How Twitter Will Destroy Google

In February, I predicted that Twitter's data would become so valuable to the likes of Amazon.com (Nasdaq: AMZN  ) , Netflix (Nasdaq: NFLX  ) , and Sirius XM Radio (Nasdaq: SIRI  ) as to warrant a $1 billion valuation.

In March, my friend Rick Munarriz predicted that Google (Nasdaq: GOOG  ) would buy Twitter outright. He saw The Big G creating AdSense streams that would flow through the Twitterverse, monetizing hiccups of data that Wall Street saw as mostly worthless.

Fast-forward a few months. Google and Twitter have discussed a deal, and investors now value the microblogger at $1 billion. I suppose that's the good news. But neither Rick nor I had this story exactly right; we still don't know why investors chose to pay so much for a slice of Twitter. But we do know that advertising is part of the plan.

On Friday, Twitter Chief Operating Officer Dick Costolo told the audience at a TechCrunch event that the microblogger is already making more than $4 million per year and that its long-absent business model is taking shape.

"It will be fascinating. Non-traditional. And people will love it ... It's going to be really cool," TechCrunch reports Costolo as saying.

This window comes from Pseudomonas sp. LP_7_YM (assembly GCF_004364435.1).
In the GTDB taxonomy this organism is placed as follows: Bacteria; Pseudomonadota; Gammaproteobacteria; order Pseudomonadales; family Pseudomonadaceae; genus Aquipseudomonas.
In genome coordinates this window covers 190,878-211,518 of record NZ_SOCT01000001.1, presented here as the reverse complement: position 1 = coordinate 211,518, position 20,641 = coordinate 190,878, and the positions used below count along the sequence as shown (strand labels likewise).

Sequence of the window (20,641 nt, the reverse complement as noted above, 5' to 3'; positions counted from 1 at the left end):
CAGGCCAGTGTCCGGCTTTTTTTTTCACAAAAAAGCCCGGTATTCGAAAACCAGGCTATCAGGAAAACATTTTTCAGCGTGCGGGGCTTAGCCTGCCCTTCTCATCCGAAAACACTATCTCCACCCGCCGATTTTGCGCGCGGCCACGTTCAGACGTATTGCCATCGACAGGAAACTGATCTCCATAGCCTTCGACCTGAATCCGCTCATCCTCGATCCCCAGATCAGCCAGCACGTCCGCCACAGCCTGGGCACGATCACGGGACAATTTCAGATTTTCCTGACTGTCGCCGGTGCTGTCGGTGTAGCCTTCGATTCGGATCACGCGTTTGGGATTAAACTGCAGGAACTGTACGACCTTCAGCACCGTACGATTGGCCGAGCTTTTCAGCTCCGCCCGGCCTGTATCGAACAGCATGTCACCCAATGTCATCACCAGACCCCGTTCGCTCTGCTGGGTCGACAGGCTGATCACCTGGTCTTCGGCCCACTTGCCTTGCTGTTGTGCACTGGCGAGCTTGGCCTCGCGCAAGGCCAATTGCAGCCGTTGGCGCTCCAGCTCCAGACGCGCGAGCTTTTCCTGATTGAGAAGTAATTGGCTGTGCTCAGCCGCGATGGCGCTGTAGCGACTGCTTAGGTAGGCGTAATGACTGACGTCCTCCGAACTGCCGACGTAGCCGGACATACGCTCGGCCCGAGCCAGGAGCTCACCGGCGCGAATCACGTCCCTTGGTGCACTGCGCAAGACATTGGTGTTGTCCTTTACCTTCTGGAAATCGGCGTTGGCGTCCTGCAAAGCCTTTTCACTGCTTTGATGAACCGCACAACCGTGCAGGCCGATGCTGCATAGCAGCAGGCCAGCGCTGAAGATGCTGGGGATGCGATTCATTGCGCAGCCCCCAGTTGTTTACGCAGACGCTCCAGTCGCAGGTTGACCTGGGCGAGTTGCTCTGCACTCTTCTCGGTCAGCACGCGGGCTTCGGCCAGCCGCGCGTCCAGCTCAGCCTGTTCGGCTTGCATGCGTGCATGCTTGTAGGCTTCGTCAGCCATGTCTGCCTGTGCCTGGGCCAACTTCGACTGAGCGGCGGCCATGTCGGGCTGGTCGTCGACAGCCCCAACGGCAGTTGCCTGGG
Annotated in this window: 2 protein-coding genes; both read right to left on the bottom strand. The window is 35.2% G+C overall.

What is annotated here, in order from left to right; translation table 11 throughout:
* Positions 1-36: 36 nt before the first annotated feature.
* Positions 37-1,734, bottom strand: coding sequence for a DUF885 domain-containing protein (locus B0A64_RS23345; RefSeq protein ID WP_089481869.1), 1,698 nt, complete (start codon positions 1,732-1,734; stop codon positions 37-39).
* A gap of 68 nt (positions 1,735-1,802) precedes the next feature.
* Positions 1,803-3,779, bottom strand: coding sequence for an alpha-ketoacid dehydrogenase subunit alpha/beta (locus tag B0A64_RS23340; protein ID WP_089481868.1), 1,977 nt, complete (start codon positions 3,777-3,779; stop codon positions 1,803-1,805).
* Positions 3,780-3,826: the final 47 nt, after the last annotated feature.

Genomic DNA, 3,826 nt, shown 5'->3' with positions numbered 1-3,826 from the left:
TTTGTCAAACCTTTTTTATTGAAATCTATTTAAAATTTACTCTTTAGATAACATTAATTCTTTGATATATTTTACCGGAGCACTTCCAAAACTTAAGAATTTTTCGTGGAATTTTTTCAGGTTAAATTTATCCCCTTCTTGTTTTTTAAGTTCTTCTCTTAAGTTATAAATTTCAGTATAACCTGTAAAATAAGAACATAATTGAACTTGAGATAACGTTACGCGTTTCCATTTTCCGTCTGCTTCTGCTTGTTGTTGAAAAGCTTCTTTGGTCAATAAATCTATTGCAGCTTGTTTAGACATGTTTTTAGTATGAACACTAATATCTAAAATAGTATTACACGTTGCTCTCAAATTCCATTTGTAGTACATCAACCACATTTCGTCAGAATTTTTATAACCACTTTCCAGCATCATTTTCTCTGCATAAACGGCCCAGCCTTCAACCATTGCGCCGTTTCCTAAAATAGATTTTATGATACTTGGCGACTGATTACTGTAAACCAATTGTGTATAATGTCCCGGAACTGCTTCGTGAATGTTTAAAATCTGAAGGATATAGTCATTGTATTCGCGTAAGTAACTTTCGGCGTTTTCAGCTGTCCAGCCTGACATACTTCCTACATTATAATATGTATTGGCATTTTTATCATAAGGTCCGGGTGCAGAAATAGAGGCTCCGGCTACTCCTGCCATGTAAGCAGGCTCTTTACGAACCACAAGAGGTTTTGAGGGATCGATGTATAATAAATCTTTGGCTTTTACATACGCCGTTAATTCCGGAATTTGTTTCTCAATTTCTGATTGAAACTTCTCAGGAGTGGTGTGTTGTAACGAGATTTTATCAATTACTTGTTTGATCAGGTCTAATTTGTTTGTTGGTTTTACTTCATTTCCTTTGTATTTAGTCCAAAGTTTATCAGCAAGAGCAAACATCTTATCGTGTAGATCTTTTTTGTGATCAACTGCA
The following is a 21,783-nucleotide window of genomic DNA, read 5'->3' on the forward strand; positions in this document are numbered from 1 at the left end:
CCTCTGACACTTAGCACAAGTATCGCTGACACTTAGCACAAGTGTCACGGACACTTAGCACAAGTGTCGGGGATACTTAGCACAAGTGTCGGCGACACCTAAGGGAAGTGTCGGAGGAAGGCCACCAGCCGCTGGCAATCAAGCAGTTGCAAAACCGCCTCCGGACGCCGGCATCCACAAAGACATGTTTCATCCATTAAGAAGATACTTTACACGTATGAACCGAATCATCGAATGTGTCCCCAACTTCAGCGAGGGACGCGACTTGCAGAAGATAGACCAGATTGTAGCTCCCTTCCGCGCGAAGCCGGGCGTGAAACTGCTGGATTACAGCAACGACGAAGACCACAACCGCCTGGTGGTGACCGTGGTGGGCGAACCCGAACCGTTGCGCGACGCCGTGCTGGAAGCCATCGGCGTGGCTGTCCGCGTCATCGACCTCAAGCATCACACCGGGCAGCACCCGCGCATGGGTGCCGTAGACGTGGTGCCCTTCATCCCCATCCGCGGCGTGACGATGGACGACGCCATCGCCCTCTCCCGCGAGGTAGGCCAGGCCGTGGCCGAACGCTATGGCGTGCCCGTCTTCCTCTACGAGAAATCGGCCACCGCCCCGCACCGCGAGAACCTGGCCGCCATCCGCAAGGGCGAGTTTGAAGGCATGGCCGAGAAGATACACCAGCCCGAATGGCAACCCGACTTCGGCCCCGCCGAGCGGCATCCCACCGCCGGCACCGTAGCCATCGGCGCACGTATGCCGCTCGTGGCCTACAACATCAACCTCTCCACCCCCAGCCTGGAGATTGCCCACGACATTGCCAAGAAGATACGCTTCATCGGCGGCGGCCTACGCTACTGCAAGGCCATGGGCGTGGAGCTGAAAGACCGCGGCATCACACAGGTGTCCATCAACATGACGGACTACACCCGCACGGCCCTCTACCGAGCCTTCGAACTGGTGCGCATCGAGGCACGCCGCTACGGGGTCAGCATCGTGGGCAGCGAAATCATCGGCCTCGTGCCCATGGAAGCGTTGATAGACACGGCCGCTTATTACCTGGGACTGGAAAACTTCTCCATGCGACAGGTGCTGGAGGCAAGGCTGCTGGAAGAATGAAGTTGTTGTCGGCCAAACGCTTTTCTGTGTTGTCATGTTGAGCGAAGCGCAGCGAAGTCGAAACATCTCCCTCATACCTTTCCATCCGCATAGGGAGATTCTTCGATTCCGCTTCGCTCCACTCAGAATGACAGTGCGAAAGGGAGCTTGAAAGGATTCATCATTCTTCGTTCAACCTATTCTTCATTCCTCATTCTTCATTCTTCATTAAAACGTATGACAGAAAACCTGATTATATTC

How to out-ad Google
Blogger Robert Scoble has a theory for what this fascinating approach might be, and it's a doozy. Specifically, he says that Twitter could allow tweets to carry more metadata than they do now, and in the process create a gateway for contextual links.

Metadata is data about data. Twitter shows you metadata when it includes the date and time a tweet was sent, whether it was in reply to someone, and the method used (i.e., website, third-party software, phone, etc.).

"How about a Tweet that talks about a book. Someone could write 'Loved Trust Agents by Brogan.' That could link to Amazon so you could put it on your Kindle," Scoble writes at his blog. How? Via a tag that says "books," or some such. Importantly, such tags wouldn't alter a user's tweetstream in any way.

Scoble calls the idea a "SuperTweet," but I call it good business sense, and a serious threat to Google and its would-be digital advertising challengers, including Microsoft (Nasdaq: MSFT  ) and Yahoo! (Nasdaq: YHOO  ) .

But I've had my say. Now it's your turn. How much would a contextual ad strategy from Twitter hurt Google and its peers? Please vote in the poll below. You can also sound off in the comments box at the bottom.

Amazon and Netflix are Motley Fool Stock Advisor selections. Google is a Motley Fool Rule Breakers recommendation. Microsoft is a Motley Fool Inside Value pick. Motley Fool Options has recommended a diagonal call on Microsoft. Try any of our Foolish newsletter services free for 30 days.